Ben Buchli

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since Mar 26, 2004
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Recent posts by Ben Buchli

hi,
there is a great site about linux on laptops with lots of tutorials, how-to's and links to other sites:

http://www.linux-laptop.net/

I'm running slackware and xp on my asus laptop. no problems so far...
15 years ago
thanks for your help guys, especially for not posting code. I need to understand this...

Anyway, I have to implement a ListInterface provided by my teacher. In the method requirement of contains() it says:

This method compares the incoming data item with the
items in the list using the "equals" method of the object.
Be sure to override the "equals" method of any class of objects
that must be stored in such a list.

I know how to override methods, but I dont know where I would do it. In my ListArray class??? Also, if I understand you correctly, Svend, if I dont know what type of objects will be stored in this list, the only test for equality would be object1.equals( object2 ) which would return true only if they reference the same object, correct? So in this case I would not have to override the equals method. Correct??
I hope my questions make sense.
thanks again for helping
15 years ago
Hi there,
I have an assignment to implement a ListArray ADT and ListLinked ADT. I basically have to implement the equivalent to the java ArrayList and LinkedList classes. This is not a problem and I'm pretty much done, the only problem however is, that a requirement is to override the "equals" method of any class of objects that must be stored in the list. Now how do I do that? Any help is greatly appreciated!
15 years ago
Elysee, I think this is a nice explanation:

Originally posted by KEN O.:


The JVM sits between your program and the computer. It creats a
hypothetic compter that has a program called an interpreter used to convert your written code into byte codes 1's and 0's which the JVM can handle with the help of your processor(hardware.
I think of the JRE as the process and eviroment in which you come in to say where what happens, maybe a console for javac and not the code editor itself.
JVM is included in JRE and runs your code. If you want to develop java apps, you need the JavaDeveloperKit (JDK).
i guess the JDK contains both.It's the Java Development Kit.

16 years ago
JVM = JavaVirtualMachine
JRE = JavaRuntimeEnvironment

JVM is included in JRE and runs your code. If you want to develop java apps, you need the JavaDeveloperKit (JDK).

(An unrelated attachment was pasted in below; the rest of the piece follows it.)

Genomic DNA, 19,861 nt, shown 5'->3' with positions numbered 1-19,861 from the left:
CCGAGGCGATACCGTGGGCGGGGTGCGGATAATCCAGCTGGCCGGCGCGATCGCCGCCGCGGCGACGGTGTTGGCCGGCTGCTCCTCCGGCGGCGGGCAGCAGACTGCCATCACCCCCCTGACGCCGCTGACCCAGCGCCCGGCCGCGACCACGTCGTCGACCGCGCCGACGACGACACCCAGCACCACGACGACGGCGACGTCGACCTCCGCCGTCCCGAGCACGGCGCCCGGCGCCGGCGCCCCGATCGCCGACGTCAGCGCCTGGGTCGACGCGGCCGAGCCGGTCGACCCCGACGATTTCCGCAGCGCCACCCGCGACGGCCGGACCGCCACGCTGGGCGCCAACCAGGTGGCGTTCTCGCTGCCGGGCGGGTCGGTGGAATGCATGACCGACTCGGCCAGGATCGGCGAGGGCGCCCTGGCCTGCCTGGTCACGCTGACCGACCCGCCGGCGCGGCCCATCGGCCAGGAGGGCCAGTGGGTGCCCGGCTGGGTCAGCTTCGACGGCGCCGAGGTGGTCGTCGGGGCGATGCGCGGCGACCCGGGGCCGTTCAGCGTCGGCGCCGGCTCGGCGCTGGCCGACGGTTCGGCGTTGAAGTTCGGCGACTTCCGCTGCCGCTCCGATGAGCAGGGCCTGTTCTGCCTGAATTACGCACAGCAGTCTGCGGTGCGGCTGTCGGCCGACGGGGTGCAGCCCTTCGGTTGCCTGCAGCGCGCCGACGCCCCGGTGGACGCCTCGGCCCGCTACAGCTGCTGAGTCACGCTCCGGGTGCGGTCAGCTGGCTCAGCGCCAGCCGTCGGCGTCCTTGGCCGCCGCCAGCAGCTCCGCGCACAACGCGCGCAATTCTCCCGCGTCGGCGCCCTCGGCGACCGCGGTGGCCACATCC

16 years ago
why dont you use



and then change it in your validation method according to wheter valid or invalid, and then you can check for its state from your setter.




or do I miss here something?
[ July 22, 2004: Message edited by: Ben Buchli ]
16 years ago
hi there,
is there a way to start a su session thru a java app??

when i use Runtime.getRuntime().exec( "konsole --type su" );
a konsole pops up and asks for the password. But I want it to happen in the background.

any suggestions?

thanks,
ben
16 years ago
Hi everybody,
when I click on a jar file that I exported from eclipse, I get following error message:
the utility zip is not in your PATH
Please install it or contact your System Administrator.

I have no idea what's wrong here, are .jar files not supported in linux? What do I have to do?

ok, i figured i would have to use java -jar /filepath
the problem then is that it says failure to load main-Class manifest attribute
I dont know what's wrong, but under windows the app runs perfectly fine.

any help is greatly appreciated!

ben
[ July 19, 2004: Message edited by: Ben Buchli ]
16 years ago
Hey Joe, thanks for the clarification!

I got one more problem though:
how do I build the ebuild file? I'm pretty new to linux and especially gentoo, so please give me detailed instructions.
16 years ago
Thanks for the info guys!!

Joe, I'm gonna try it as soon as possible. I read somewhere that the 1.4.2_04 is not fully working under gentoo, or is it?

Thanks,

Ben
16 years ago
Hi guys,
which distro are you using (preferably on a laptop with widescreen), and what jdk is supported?

I tried slackware, and I liked it, but my laptop didn't. So I checked out gentoo, which both - me and my laptop - like very much. The bummer is: it supports only jdk 1.4.1. And I'm supposed to write code for 1.4.2.

Thanks for your help.
16 years ago
since String is immutable, you can use StringBuffer whenever you need to modify a String. Otherwise use String. a good example would be when you want to read a file and store it in a StringBuffer, so that you can access/modify the content.

hope that helps,
Ben
16 years ago
What?? doesnt seem to be a tiger then... rather a pussycat!!
16 years ago
Hi everybody,

is

int[] newArray = arrayReferencePassedAsMethodParameter.clone();

equals to copying the returned array into a new array? I mean, do I make sure that I dont refer to the reference that could be modified somewhere else?

Thanks in advance,
Ben
16 years ago
This is what you need. Be careful, though: The makeArray() returns the reference to the intArray, so that might cause problems sometimes.

Also, the ordering I let you do...

[ June 28, 2004: Message edited by: Ben Buchli ]
16 years ago